WASHINGTON, D.C.--Leaders of dozens of scientific societies and three senators crowded into a small room in the Capitol yesterday afternoon to propose doubling federal spending on civilian R&D over the next decade. Senator Phil Gramm (R-TX) and Senator Joe Lieberman (D-CT), along with Budget Committee Chair Senator Pete Domenici (R-NM), told reporters they are confident that their National Research Investment Act of 1998 will win support from more than half the Senate next year.
But the senators acknowledged that the bill is only a first step toward winning additional dollars, which would have to come from the annual appropriations battle. Lieberman called the plan to boost spending from $34 billion in 1998 to $68 billion in 2008 a "statement of a goal," while Gramm declined to say which programs he would like to see cut in order to find the extra money. House lawmakers, meanwhile, are unlikely to offer similar legislation in the near future, congressional sources say.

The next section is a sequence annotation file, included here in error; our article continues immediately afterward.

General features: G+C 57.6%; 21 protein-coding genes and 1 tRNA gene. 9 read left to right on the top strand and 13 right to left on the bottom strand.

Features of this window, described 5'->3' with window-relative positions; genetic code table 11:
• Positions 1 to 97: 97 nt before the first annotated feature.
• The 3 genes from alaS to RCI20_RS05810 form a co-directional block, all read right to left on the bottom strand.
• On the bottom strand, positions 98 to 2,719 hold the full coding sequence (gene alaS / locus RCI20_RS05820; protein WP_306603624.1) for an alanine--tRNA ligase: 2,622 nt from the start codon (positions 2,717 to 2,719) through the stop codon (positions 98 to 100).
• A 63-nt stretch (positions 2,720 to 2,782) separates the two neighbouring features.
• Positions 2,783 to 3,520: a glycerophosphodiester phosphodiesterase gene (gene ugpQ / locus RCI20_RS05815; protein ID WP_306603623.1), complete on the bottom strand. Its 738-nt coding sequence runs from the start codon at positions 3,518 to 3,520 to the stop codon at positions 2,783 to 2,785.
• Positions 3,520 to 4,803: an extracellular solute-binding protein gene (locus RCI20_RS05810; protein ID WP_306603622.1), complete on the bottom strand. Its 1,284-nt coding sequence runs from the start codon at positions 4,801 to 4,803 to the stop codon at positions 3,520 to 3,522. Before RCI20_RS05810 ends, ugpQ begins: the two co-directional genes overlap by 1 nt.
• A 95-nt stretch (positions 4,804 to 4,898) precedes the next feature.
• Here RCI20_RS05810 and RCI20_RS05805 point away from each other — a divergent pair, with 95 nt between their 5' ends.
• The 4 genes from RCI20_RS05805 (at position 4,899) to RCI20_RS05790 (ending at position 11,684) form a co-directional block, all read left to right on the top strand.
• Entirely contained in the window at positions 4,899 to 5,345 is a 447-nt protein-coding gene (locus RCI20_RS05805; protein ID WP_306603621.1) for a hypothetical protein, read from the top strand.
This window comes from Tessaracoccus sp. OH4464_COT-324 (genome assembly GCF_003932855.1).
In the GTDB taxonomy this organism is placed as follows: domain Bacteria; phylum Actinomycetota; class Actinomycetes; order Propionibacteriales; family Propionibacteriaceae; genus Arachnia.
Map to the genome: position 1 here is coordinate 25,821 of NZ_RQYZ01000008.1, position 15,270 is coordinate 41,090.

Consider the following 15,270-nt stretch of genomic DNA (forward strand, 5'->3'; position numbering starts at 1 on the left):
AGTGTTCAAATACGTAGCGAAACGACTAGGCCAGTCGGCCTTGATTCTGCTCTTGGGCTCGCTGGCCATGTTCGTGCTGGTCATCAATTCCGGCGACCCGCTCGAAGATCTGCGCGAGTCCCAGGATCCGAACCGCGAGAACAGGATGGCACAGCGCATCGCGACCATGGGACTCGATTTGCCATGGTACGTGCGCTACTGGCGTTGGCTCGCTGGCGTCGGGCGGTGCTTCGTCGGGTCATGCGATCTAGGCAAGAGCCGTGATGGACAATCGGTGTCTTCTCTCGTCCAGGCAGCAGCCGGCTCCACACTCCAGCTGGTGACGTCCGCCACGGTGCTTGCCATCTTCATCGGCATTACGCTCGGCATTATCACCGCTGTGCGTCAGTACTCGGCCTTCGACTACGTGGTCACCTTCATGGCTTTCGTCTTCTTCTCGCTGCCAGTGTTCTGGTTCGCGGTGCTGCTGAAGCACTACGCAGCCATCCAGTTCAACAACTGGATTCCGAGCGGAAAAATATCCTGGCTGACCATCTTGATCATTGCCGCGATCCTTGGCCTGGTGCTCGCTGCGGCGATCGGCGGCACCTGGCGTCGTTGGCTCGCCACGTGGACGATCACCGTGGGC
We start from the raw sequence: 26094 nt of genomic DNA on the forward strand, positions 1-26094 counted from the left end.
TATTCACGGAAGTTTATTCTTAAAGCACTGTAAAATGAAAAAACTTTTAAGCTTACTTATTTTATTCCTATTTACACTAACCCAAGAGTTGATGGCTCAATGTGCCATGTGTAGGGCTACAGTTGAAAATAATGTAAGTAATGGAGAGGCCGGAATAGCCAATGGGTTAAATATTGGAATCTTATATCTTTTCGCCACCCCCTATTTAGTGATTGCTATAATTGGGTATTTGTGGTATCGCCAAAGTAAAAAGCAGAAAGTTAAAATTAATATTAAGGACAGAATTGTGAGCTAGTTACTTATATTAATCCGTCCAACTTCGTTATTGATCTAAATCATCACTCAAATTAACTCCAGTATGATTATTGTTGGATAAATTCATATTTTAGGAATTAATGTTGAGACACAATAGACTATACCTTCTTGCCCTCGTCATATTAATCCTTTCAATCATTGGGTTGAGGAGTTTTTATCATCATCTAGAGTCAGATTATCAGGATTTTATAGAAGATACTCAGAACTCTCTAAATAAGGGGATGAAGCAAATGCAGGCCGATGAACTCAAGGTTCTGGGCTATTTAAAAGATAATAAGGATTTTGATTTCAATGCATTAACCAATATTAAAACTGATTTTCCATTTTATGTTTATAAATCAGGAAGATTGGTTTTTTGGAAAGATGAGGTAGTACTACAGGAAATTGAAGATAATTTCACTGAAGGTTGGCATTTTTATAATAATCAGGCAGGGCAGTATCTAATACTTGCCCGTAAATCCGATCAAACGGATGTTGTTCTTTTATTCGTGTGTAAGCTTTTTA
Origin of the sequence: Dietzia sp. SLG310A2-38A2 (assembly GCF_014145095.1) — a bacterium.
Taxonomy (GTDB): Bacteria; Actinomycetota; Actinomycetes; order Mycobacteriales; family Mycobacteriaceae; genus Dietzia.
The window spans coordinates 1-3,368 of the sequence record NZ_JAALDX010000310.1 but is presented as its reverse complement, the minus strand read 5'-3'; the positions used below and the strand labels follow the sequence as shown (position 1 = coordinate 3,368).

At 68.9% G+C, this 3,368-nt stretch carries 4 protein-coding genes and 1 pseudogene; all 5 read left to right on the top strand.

Although the bill may not produce immediate dollars, science community leaders praise the effort for at least bringing together the 106 science, engineering, mathematics, and biomedical organizations that back the legislation. "We believe that this coalition is unprecedented in the number of organization presidents who have come together to endorse a common position," said Ronald Breslow, past president of the American Chemical Society. That unity, they add, could prove useful in lobbying for more R&D funding.